New research into "health care deserts" finds that primary-care physicians are especially hard to find in predominantly Black and/or low-income Hispanic metropolitan neighborhoods.
"What this says to us is that we really need to encourage physicians to locate in these areas," said study lead author Darrell J. Gaskin, Ph.D., deputy director of the Hopkins Center for Health Disparities Solutions at Johns Hopkins Bloomberg School of Public Health.
Research suggests that minorities, the poor, people in inner cities and rural areas, and the uninsured are more likely to not have a regular source of medical care. Primary-care physicians are crucial because they're "our first line of defense in the health-care system," Gaskin said. "They deliver most of our preventive and routine services in terms of checkups and initial acute-care services and do the initial diagnosis to let patients know if they need a higher level of care."
In the new study, published in the latest issue of Health Services Research, Gaskin and colleagues examined U.S. Census and American Medical Association data from 2000 and 2006 to determine which zip codes in U.S. metropolitan areas - which can include rural neighborhoods - had a shortage of primary-care physicians, defined as one physician for 3500 or more people, or no physician at all.
After controlling for other demographic and economic factors, 25.6 percent of Blacks and 24.3 of Hispanics lived in zip codes with few or no primary-care physicians, compared to 9.6 percent of Asian and 13.2 percent of Whites. Zip codes that were identified with mostly Black or Hispanic residents were more likely to have a shortage of primary care physicians, however the disparity disappeared for Hispanics after controlling for socioeconomic factors.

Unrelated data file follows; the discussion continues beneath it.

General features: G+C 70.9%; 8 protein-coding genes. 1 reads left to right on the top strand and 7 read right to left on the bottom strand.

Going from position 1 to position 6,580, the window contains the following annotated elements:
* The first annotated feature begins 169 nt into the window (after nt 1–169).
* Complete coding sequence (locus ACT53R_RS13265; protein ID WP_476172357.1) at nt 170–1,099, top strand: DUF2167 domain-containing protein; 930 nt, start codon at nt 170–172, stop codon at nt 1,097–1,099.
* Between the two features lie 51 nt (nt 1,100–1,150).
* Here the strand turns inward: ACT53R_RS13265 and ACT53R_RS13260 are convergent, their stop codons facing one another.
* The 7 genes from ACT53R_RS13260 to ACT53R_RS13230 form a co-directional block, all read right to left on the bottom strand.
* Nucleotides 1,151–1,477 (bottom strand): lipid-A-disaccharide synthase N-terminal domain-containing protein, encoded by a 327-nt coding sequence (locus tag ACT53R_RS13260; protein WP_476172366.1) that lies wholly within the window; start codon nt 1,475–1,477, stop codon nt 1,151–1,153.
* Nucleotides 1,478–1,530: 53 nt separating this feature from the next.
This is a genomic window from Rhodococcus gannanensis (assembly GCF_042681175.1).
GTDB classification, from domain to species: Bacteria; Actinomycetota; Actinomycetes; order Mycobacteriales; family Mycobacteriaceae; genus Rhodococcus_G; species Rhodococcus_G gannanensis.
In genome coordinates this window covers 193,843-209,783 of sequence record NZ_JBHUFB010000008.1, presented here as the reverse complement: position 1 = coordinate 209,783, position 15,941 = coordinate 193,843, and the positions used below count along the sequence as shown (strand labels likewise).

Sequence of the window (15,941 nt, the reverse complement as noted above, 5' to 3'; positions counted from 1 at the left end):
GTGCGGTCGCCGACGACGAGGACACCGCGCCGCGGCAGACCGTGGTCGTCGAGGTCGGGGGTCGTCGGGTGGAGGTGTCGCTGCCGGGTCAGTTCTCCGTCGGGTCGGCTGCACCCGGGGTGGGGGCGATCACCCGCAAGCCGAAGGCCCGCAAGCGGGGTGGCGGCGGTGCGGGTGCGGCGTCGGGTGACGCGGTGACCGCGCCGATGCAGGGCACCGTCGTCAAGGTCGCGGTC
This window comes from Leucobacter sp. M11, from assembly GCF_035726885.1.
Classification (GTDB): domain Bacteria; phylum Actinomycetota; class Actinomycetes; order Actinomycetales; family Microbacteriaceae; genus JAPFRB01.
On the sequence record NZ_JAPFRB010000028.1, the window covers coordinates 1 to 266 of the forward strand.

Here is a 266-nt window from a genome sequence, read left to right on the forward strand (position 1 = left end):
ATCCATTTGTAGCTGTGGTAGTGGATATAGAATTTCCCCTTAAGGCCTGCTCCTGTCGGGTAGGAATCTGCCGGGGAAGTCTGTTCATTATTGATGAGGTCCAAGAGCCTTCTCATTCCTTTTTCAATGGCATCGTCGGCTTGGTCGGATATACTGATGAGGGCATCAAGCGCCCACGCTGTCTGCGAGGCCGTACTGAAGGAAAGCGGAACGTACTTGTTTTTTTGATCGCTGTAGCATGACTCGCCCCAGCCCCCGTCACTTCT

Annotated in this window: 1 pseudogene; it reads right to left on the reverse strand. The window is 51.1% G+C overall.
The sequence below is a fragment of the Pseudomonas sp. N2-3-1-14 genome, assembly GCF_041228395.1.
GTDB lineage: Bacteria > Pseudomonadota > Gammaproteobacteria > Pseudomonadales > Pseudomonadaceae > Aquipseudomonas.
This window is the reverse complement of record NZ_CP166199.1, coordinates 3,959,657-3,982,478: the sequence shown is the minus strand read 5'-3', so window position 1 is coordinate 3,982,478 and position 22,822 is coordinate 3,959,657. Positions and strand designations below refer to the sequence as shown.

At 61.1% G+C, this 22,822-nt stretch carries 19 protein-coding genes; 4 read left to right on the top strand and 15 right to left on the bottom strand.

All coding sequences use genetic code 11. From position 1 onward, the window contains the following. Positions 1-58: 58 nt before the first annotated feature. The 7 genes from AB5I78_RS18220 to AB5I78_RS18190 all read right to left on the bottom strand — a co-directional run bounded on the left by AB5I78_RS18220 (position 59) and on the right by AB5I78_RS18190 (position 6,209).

Interestingly, segregation of Asians, and to a lesser extent, certain groups of Hispanics, was positively associated with the availability of a primary care physician. Gaskin speculated that shortages in Asian and some Hispanic neighborhoods may be averted by the immigration of foreign-trained doctors. They might be looking for places where patients speak their languages, he said.
As for black neighborhoods, he said racism and bigotry may not be a major factor for physicians as they make decisions about where to locate their practices. It may be difficult to financially sustain a practice in black neighborhoods because higher proportions of black patients are uninsured or covered by Medicaid.
Stephen B. Thomas, Ph.D., director of the University of Maryland Center for Health Equity, praised the quality of the study and said that "in many ways, it confirms that being black matters."
He agreed with Gaskin that the poverty of potential black patients plays a major role in the creation of areas with few primary care doctors. "You cannot make a living as a solo practitioner, particularly in primary care, if you're serving a population that lacks the ability to pay."
Gaskin said solutions include expanding health insurance coverage to the uninsured and increasing doctors reimbursement from the government to relocate to neighborhoods with physician shortages. Now, treating the poor, who use Medicaid for medical expenses, can be a costly proposition for a physician.
"You can't pay physicians less for a service under Medicaid and expect them to want to practice in that kind of area," Gaskin said. "We're talking about areas where doctors won't be able to practice because they just can't sustain themselves."
More information: Gaskin D, et al. 2012. Residential Segregation and the Availability of Primary Care Physicians. Health Services Research Journal In Press